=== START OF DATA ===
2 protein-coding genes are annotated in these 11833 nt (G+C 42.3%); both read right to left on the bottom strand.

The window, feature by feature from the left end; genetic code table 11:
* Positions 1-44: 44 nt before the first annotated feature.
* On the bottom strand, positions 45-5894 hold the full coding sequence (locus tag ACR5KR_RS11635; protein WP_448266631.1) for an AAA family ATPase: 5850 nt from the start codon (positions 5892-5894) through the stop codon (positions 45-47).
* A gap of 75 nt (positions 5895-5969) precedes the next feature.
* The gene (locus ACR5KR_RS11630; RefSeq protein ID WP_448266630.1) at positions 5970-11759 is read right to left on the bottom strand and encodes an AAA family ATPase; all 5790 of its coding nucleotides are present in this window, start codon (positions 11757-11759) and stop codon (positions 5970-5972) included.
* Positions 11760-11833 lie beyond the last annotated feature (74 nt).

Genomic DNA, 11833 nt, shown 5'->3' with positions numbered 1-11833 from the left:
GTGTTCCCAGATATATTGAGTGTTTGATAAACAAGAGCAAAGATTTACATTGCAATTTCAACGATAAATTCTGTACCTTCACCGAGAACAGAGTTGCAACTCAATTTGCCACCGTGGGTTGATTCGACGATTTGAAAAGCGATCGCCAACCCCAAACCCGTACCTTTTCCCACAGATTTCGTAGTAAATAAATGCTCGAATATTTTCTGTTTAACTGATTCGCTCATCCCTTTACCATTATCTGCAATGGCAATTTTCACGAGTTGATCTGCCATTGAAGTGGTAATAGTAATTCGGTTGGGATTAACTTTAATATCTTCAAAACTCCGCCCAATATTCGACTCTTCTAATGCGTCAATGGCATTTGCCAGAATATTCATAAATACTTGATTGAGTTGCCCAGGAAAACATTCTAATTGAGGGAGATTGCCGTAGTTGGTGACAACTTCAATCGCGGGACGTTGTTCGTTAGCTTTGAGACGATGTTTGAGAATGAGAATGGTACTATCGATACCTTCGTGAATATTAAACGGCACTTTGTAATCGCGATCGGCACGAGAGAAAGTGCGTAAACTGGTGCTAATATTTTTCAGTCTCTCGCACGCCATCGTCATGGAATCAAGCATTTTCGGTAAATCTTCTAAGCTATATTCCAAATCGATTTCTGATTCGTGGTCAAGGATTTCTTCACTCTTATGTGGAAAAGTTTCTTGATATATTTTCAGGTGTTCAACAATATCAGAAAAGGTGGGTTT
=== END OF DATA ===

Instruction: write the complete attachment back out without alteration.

2 protein-coding genes are annotated in these 11833 nt (G+C 42.3%); both read right to left on the bottom strand.

The window, feature by feature from the left end; genetic code table 11:
* Positions 1-44: 44 nt before the first annotated feature.
* On the bottom strand, positions 45-5894 hold the full coding sequence (locus tag ACR5KR_RS11635; protein WP_448266631.1) for an AAA family ATPase: 5850 nt from the start codon (positions 5892-5894) through the stop codon (positions 45-47).
* A gap of 75 nt (positions 5895-5969) precedes the next feature.
* The gene (locus ACR5KR_RS11630; RefSeq protein ID WP_448266630.1) at positions 5970-11759 is read right to left on the bottom strand and encodes an AAA family ATPase; all 5790 of its coding nucleotides are present in this window, start codon (positions 11757-11759) and stop codon (positions 5970-5972) included.
* Positions 11760-11833 lie beyond the last annotated feature (74 nt).

Genomic DNA, 11833 nt, shown 5'->3' with positions numbered 1-11833 from the left:
GTGTTCCCAGATATATTGAGTGTTTGATAAACAAGAGCAAAGATTTACATTGCAATTTCAACGATAAATTCTGTACCTTCACCGAGAACAGAGTTGCAACTCAATTTGCCACCGTGGGTTGATTCGACGATTTGAAAAGCGATCGCCAACCCCAAACCCGTACCTTTTCCCACAGATTTCGTAGTAAATAAATGCTCGAATATTTTCTGTTTAACTGATTCGCTCATCCCTTTACCATTATCTGCAATGGCAATTTTCACGAGTTGATCTGCCATTGAAGTGGTAATAGTAATTCGGTTGGGATTAACTTTAATATCTTCAAAACTCCGCCCAATATTCGACTCTTCTAATGCGTCAATGGCATTTGCCAGAATATTCATAAATACTTGATTGAGTTGCCCAGGAAAACATTCTAATTGAGGGAGATTGCCGTAGTTGGTGACAACTTCAATCGCGGGACGTTGTTCGTTAGCTTTGAGACGATGTTTGAGAATGAGAATGGTACTATCGATACCTTCGTGAATATTAAACGGCACTTTGTAATCGCGATCGGCACGAGAGAAAGTGCGTAAACTGGTGCTAATATTTTTCAGTCTCTCGCACGCCATCGTCATGGAATCAAGCATTTTCGGTAAATCTTCTAAGCTATATTCCAAATCGATTTCTGATTCGTGGTCAAGGATTTCTTCACTCTTATGTGGAAAAGTTTCTTGATATATTTTCAGGTGTTCAACAATATCAGAAAAGGTGGGTTT